Monday, March 28, 2022. Cold gusts with temps in the high 30s, threatening snow (no shows) for the first Spring weekend in New York.
Last night was the annual Academy Awards as most people (I’m guessing) know. I didn’t know until I sat down at my desk to write this Diary. It didn’t surprise me that I didn’t know, so much as it meant nothing to me. When I was a kid back in the ‘40s and ‘50s, it was a major matter in this young life. I went to the movies all the time, at least twice a week.
And, more than that, I always wanted to live in Hollywood. Did I want to be a movie star? Maybe for fifteen minutes, but it’s never been big idea. I “fantasized” about that when I was a kid, and entertained the idea of becoming an actor — even though I never felt I had drive that it takes. I also couldn’t imagine myself in that rarified existence. I had a streak of the realistic in me.
I didn’t spend much time thinking about it because it seemed so far from my reality that it was pointless. But I liked the movies and the movie stars. Among my souvenirs of that early stage, I have a scrapbook, that I recently came upon, probably organized when I was ten or eleven and “growing up.” The first page when opened is a color photo portrait I’d pasted in of Debbie Reynolds.
I was amazed when I came upon this storage item. Thirty-five years later, I met Debbie and interviewed her for 100 hours and wrote her memoir “Debbie, My Life.” A great American story, and a wonderful person.
I finally moved out to LA in 1978. I had written a film script based on a family for whom my father had worked as a chauffeur. It was a murder, a homosexual murder, as it were, which took place in New York in the early 1920s. It was a story that like many was part of my “inheritance.” The story.
So I wrote the script which I titled “The Blue Serge.” When finished, I gave a copy to a friend whose mother was married to a Hollywood producer. I didn’t know this at the time. A couple of months later, I got a phone call one early evening from a young woman in Hollywood. She was at M-G-M. Her title, I later learned when I looked it up, was Vice President of Creative Affairs. She was very enthusiastic as she told me that she’d read the script, and that I am so talented I should go out there and write scripts.
I was dumfounded. I was the kid again. When I hung up the phone, I said to myself: I’m going.
And, indeed I did. About ten months later. I sold a small business that I had, gave up my beautiful house in the Connecticut hills, and with my dog and five cats, I moved out to Hollywood and took a major turn in the kid’s life.
And was I disappointed? No, not ever, not for one moment. Although it was a tough path to be on for a man in his mid-thirties, settled and stable, jumping into a whirlpool of life.
Hollywood is not a place. It is a large thought, larger than a nation, and even has an ID on the local map. I was of the generation that attributed the American Dream to Hollywood. The unreal was real.
The Academy Awards — the extraordinary event that it was when you were a kid watching it on television. Watching the stars getting out of their black-and-white-and-shiny limousines, stopping for the cameras flashing, all smiles and glamorous and you recognize them. They were like neighbors in a far off dream. The ones you saw up there on the big screen. And all these years later, you’re living among them. There even on the sidewalk.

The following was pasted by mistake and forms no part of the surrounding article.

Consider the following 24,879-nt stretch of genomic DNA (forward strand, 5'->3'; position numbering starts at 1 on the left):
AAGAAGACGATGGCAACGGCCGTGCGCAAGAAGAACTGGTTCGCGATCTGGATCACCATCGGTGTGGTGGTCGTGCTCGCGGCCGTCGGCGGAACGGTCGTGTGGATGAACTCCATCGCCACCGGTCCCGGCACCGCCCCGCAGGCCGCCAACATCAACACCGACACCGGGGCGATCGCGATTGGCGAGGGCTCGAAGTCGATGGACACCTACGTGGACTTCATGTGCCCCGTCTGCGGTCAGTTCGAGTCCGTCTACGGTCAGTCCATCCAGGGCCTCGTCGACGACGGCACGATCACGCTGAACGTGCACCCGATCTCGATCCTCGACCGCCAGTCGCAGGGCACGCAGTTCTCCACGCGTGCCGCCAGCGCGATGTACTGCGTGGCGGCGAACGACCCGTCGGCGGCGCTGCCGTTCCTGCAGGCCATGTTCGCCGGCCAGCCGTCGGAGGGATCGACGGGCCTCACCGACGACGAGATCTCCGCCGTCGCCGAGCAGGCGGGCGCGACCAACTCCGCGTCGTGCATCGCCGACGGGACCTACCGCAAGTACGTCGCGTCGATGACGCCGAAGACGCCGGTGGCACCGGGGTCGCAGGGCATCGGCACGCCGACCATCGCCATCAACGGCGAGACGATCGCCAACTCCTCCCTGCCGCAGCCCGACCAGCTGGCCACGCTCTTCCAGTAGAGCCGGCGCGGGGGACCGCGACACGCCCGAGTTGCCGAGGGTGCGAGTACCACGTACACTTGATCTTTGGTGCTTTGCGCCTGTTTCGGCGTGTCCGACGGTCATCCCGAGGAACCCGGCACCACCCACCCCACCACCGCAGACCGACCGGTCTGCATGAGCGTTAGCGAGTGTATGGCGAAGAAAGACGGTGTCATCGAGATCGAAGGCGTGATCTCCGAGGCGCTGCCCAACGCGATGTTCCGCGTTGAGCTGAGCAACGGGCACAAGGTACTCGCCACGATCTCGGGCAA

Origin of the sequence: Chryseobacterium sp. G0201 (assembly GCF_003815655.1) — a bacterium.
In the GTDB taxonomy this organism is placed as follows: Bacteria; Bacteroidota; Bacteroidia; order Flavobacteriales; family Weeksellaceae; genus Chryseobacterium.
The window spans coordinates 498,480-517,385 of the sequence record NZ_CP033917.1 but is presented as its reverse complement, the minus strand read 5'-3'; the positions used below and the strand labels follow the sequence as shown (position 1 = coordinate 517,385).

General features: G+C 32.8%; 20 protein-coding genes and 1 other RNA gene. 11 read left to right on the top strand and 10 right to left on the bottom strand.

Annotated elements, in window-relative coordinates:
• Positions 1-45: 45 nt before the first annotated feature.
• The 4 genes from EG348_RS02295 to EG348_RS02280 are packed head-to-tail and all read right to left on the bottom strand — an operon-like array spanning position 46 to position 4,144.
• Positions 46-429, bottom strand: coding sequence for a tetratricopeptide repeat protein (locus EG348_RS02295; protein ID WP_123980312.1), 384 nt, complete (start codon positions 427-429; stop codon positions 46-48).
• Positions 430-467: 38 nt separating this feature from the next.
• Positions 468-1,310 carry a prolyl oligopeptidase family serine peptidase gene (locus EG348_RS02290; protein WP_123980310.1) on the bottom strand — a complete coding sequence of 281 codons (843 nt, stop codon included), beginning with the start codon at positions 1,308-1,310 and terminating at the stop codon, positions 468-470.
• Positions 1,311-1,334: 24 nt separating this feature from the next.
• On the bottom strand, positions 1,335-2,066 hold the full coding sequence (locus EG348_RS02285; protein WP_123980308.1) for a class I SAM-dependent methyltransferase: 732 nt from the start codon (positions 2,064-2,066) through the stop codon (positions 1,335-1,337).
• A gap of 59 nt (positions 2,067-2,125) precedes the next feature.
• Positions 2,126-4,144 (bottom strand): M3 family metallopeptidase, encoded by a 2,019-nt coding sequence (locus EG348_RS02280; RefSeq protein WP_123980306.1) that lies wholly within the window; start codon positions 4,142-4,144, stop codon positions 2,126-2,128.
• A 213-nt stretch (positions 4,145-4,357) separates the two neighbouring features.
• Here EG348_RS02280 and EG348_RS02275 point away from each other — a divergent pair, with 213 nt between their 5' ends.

You can see them in the supermarkets checking out the poultry counter. That’s where I first saw Cary Grant. He didn’t see me and I wouldn’t introduce myself but I was curious to observe this Famous Face checking out the poultry, uncertain on Santa Monica Boulevard. I continued on my way but a couple of aisles down, I looked back to see if anyone else noticed him — World Famous Face that he indeed was in person. But no one noticed! That’s Hollywood and one of the thing I loved about it.
On one Awards night, probably in the early ’80s, I was no longer fascinated by the Oscars. They’d done their job for me. The thrill is gone (for me). Instead, I was having dinner with a friend at a hamburger place on Melrose and Doheny — which was empty of customers except us. The waiter told me that was because of the Oscars. It’s like a religious holiday out there for those in the industry. Or at least it was.
My friend and I were the only table in use in room that held two dozen. The waiter said they’d start showing up at 9 – 9:30 when the Oscars are over (California time).
That particular night while there, two young girls came in. They looked to be in their late teens, maybe early college. As they were being seated, halfway across the small room from my table, one of them was a very young Jodie Foster. Before I recognized her famous face, I already had a neighbor’s impression of a very nice young girl, naturally sincere. I have never met Jodie Foster, nor did I ever see her again, but we were living in the same community where the make believe is sometimes, or at times, real. And just a few years later, she would win the Oscar for Best Actress.
The Academy Awards was a celebration, not only of the films but of the industry, its players and the dreams it wove around the human consciousness. It was a promotional idea favored by Louis B. Mayer and others prominent in the new and growing industry (the 1920s). By the 1940s and 50s, especially with the coming of television when the audience could actually see, as if attending, it was An Event. Here on the East Coast, the audience stayed up till 10:30 – 11:00 to hear and watch who won Best Actor, Best Actress; and it was talked about the next day all over America. From Hollywood.